Whenever you’re jamming with your friends, and a new vocalist arises in the mix, you may find yourself playing in unfamiliar keys because you forgot your most trusted capo at home. Worry no more; we have you covered with the easiest guides for making a capo within a few minutes.
How to Make a Homemade Capo:
Step 1: Finding the required items
The required materials include:
- Getting a base
A base is one of the most important parts of a Capo since this is the part that makes contact with your guitar’s strings. But there is always a limit to the office materials you will have to lie around in the base. In this case, you can opt for a:
Note: The most important factor to consider when selecting a convenient base is ensuring that it’s long enough to cover the fret board’s width. Nevertheless, you can test its fitness by comparing the fret board’s width to the length of your selected item.
- Finding a tying device
When it comes to a tying device, you will also be limited to a few options. You can opt for:
- A piece of string
- A strong elastic band like a rubber band or tie.
The most important factor to consider in selecting a tying device is ensuring that it has enough pressure to hold your Capo strings.
Note: You should first test it by stretching it to ensure it can stretch to the required length.
Step 2: Setting up the guitar
The second step involves tuning up your guitar with a chronic tuner to either the Standard tuning (EADGBE) or an alternative tuning. It would be best if you tuned your guitar at the beginning of the process since it’s hard to tune the guitar the moment the capo is on.
Step 3: Attaching the capo with your guitar
The process of attaching the capo to the guitar involves:
I. Connecting your brand to the capo by simply tying one end of your elastic band with a knot and securing it at the base, thus creating a permanent knot that will be used to fit your capo to the guitar.
II. After securing the knot loop, the other end of that elastic band around the base then detach it before tying it to the guitar.
III. After connecting your brand to the capo, the next process is connecting the capo to the guitar. This process involves putting the base across the fret as you desire and then looping the other free end around the other free end of the base, thus securing the base over the strings.
Note: You should ensure that the pressure is high by effectively pressing the strings down across the fret.
IV. After connecting the capo to the guitar, you will be required to readjust the tightness. This can be done by simply taking off the elastic bands and tying a knot on one end of your band to ensure it’s tighter. Repeat this process until you feel that the strings are firmly pressed against your capo.
Note: You can test your strings’ tightness by simply playing a chord in an open position.
How to make a Capo without necessarily using Rubber Bands
It’s not a must that you should use rubber bands to make a Capo. You can replace a rubber band with:
- Zip ties
- A fishing line
- A shoelace
- A yarn
Using the Zip ties
If you opt to use a zip tie in place of a rubber band, then you will be required to have two of them in addition to two pens or pencils.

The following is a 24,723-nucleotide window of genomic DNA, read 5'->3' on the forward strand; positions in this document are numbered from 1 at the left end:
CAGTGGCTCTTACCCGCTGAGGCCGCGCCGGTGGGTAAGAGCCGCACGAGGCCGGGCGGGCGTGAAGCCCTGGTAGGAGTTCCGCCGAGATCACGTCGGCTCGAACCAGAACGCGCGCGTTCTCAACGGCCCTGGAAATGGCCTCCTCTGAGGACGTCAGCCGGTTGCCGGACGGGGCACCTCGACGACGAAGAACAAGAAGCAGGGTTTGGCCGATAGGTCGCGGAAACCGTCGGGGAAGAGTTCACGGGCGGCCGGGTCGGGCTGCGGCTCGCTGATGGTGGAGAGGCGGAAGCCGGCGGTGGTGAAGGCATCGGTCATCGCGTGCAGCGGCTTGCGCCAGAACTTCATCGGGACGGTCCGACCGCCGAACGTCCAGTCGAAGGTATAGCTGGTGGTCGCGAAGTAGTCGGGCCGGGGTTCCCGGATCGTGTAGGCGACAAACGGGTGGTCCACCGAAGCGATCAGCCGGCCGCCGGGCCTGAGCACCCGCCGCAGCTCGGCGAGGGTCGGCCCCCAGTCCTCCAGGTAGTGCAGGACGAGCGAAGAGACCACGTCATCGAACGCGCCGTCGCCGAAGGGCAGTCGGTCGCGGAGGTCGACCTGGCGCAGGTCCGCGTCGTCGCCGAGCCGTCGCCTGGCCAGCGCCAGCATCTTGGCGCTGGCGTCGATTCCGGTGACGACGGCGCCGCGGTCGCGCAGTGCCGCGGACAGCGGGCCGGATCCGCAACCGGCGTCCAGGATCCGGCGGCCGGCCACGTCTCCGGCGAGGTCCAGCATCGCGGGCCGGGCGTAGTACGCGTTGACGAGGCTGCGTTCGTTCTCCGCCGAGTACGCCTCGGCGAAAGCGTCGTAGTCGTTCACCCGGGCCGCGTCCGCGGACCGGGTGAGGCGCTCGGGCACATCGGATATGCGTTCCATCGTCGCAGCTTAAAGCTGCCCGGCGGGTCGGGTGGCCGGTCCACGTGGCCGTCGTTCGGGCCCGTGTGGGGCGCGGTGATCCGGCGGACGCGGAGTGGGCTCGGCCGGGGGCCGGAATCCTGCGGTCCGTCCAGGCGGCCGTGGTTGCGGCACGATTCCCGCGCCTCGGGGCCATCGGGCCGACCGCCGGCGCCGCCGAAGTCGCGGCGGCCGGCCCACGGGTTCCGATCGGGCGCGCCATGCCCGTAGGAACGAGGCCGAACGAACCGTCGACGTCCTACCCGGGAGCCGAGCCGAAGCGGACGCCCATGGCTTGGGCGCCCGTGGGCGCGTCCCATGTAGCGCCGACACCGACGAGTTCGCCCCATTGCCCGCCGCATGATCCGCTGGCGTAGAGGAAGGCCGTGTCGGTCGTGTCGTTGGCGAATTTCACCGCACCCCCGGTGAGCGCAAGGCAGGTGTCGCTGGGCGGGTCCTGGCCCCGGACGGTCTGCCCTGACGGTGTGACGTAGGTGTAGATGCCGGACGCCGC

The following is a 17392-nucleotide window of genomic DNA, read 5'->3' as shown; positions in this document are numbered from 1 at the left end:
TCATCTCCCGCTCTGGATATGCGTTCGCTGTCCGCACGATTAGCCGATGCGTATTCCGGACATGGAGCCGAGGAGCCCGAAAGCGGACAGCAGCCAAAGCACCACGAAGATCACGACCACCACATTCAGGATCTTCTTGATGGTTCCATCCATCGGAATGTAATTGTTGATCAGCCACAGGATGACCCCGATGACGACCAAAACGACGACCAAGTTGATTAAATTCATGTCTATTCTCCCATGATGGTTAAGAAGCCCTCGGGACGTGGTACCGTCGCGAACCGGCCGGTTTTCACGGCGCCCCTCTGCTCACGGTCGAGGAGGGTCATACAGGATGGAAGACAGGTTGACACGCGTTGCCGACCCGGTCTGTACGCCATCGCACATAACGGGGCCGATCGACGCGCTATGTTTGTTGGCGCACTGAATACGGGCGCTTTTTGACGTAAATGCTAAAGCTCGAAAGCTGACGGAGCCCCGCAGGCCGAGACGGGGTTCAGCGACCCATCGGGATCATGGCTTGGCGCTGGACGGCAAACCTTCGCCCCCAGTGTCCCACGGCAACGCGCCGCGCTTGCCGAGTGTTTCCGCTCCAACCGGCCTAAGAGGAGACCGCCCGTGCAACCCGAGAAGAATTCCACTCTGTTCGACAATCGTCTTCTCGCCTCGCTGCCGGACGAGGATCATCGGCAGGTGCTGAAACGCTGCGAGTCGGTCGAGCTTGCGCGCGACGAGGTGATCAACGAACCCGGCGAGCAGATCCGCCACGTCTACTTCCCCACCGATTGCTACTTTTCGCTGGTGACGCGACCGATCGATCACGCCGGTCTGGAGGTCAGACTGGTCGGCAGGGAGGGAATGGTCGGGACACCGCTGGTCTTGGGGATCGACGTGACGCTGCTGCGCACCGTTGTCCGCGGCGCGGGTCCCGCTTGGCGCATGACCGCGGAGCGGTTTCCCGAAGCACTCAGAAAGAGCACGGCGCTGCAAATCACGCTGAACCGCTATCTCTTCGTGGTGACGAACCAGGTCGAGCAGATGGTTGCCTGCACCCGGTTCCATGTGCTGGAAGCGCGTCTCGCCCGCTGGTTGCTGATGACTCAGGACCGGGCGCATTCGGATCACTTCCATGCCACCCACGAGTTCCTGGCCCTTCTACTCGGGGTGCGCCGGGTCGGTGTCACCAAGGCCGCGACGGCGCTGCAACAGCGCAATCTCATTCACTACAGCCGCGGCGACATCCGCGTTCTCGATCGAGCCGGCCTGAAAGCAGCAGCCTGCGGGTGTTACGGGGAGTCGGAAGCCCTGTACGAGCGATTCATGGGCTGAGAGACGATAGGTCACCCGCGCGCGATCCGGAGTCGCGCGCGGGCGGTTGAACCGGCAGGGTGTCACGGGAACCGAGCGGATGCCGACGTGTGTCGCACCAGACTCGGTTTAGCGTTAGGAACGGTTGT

- Prepare the zip tie.
- Flip your zip tie around and then slide it into the clasp.
Note: Ensure that the loop is not less than 1.5inches.
- Align the pencils.
Align your pencils parallel to each other to whatever fret you want.
Note: One of the pencils should be in front of the fretboard and the other behind the neck.
- Hold the pencils in place.
You can request a friend to help you hold the pencils, or you can hold them yourself with one hand and use the other hand to place both of the zip ties.
After placing both of the zip ties, tighten it.
Note: You should not over-tighten one side; hence ensure that both sides are similarly tightened by simply similarly pulling strings; for instance, if you pull the right a little bit, do the same to the left and vice versa.
This is practically the last step, which involves plucking them to ensure that they sound good. It’s keynoting that if they don’t sound good, you should secure the zip ties even more to tighten the capo.
The benefits of using a capo in a guitar
In case you’re not yet convinced that you require a capo for your guitar, the following are some of the benefits of the capo that may change your mind.
- A capo helps create a movable barre or nut.
By creating a movable nut or barre, the capo allows you an easier movement of the cords; for example, whenever you place the barre on the second fret, then all the chords move up one step (a C becomes a D).
- The capo allows you to play familiar chord shapes but with different keys.
With a capo, it’s completely possible that you can play a bit of transposing savvy with a handful of chords. You can also play the vintage hard to reach chords.
- The capo allows the user to explore different versions of chord, voicings, and inversions.
Using a capo, you can make your different versions of chords voicings and inversions to sound darker, brighter, and interesting to pick in depending on your preference.
- The capo helps the user in changing tunes to a comfortable range or key for vocals.
The capo plays a greater role in the addition of depth, especially when playing with other guitarists.
- With the capo, some of the guitarists can play open chords, and on the other hand, the others can place capos at different locations, thus creating a larger texture interest and sonic range.
• Basically, you can create any DIY capo as long as it serves the same function as the real capo.
• Capos do not cost a fortune; thus, you can purchase long-lasting capos at a lower price.